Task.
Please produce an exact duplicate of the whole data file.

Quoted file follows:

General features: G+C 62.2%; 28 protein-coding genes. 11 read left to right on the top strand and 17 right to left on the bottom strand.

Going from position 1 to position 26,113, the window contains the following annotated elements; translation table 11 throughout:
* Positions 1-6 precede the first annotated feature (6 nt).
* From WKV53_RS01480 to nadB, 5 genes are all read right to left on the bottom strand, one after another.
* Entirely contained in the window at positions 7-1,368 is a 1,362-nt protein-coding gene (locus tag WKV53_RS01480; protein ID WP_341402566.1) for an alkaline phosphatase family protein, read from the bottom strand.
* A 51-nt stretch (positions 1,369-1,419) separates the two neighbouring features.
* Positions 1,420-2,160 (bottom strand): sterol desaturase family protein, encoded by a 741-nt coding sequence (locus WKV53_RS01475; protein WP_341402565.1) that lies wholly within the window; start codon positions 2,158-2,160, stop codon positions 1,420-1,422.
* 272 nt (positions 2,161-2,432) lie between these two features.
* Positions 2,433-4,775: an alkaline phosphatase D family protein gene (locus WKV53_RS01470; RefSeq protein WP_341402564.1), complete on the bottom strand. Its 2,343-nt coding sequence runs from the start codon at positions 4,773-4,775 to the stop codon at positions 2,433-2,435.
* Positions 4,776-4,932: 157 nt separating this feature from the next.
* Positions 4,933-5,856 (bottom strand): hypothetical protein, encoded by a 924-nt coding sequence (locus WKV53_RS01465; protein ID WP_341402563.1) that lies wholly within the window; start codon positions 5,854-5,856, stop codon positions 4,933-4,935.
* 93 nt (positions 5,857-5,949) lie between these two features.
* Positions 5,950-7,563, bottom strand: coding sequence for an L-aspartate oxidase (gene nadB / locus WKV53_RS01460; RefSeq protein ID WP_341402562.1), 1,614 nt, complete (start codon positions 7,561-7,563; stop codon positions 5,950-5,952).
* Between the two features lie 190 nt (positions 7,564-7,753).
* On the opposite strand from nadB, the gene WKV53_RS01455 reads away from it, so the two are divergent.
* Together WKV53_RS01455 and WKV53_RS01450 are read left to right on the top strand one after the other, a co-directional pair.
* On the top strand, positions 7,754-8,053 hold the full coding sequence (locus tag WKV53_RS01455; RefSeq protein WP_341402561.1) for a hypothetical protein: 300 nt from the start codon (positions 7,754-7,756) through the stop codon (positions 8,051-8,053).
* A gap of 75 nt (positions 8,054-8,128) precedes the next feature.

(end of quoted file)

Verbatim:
General features: G+C 62.2%; 28 protein-coding genes. 11 read left to right on the top strand and 17 right to left on the bottom strand.

Going from position 1 to position 26,113, the window contains the following annotated elements; translation table 11 throughout:
* Positions 1-6 precede the first annotated feature (6 nt).
* From WKV53_RS01480 to nadB, 5 genes are all read right to left on the bottom strand, one after another.
* Entirely contained in the window at positions 7-1,368 is a 1,362-nt protein-coding gene (locus tag WKV53_RS01480; protein ID WP_341402566.1) for an alkaline phosphatase family protein, read from the bottom strand.
* A 51-nt stretch (positions 1,369-1,419) separates the two neighbouring features.
* Positions 1,420-2,160 (bottom strand): sterol desaturase family protein, encoded by a 741-nt coding sequence (locus WKV53_RS01475; protein WP_341402565.1) that lies wholly within the window; start codon positions 2,158-2,160, stop codon positions 1,420-1,422.
* 272 nt (positions 2,161-2,432) lie between these two features.
* Positions 2,433-4,775: an alkaline phosphatase D family protein gene (locus WKV53_RS01470; RefSeq protein WP_341402564.1), complete on the bottom strand. Its 2,343-nt coding sequence runs from the start codon at positions 4,773-4,775 to the stop codon at positions 2,433-2,435.
* Positions 4,776-4,932: 157 nt separating this feature from the next.
* Positions 4,933-5,856 (bottom strand): hypothetical protein, encoded by a 924-nt coding sequence (locus WKV53_RS01465; protein ID WP_341402563.1) that lies wholly within the window; start codon positions 5,854-5,856, stop codon positions 4,933-4,935.
* 93 nt (positions 5,857-5,949) lie between these two features.
* Positions 5,950-7,563, bottom strand: coding sequence for an L-aspartate oxidase (gene nadB / locus WKV53_RS01460; RefSeq protein ID WP_341402562.1), 1,614 nt, complete (start codon positions 7,561-7,563; stop codon positions 5,950-5,952).
* Between the two features lie 190 nt (positions 7,564-7,753).
* On the opposite strand from nadB, the gene WKV53_RS01455 reads away from it, so the two are divergent.
* Together WKV53_RS01455 and WKV53_RS01450 are read left to right on the top strand one after the other, a co-directional pair.
* On the top strand, positions 7,754-8,053 hold the full coding sequence (locus tag WKV53_RS01455; RefSeq protein WP_341402561.1) for a hypothetical protein: 300 nt from the start codon (positions 7,754-7,756) through the stop codon (positions 8,051-8,053).
* A gap of 75 nt (positions 8,054-8,128) precedes the next feature.